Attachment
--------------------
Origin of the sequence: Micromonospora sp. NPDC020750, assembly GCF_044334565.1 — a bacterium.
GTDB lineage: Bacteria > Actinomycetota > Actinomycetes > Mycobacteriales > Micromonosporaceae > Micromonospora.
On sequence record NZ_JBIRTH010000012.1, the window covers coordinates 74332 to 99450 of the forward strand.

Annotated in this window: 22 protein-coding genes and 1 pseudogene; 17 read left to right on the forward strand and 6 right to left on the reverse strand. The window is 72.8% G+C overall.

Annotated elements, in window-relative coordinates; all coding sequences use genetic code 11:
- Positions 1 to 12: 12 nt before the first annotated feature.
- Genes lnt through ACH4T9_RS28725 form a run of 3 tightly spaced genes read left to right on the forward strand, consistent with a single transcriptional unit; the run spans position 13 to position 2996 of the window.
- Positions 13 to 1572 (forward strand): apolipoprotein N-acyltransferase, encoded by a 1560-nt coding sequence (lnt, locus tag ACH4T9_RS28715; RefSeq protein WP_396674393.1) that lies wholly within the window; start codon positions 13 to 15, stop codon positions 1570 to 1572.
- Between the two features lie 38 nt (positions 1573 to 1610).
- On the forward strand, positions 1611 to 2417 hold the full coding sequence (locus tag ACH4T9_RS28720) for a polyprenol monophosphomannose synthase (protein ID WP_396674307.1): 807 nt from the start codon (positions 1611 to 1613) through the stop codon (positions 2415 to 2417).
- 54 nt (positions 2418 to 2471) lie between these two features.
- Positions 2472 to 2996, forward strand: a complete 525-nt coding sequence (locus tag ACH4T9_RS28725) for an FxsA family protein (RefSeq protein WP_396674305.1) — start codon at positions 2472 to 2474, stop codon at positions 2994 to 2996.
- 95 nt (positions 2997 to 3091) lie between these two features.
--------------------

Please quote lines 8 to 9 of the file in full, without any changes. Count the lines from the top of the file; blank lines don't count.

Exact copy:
- Positions 13 to 1572 (forward strand): apolipoprotein N-acyltransferase, encoded by a 1560-nt coding sequence (lnt, locus tag ACH4T9_RS28715; RefSeq protein WP_396674393.1) that lies wholly within the window; start codon positions 13 to 15, stop codon positions 1570 to 1572.
- Between the two features lie 38 nt (positions 1573 to 1610).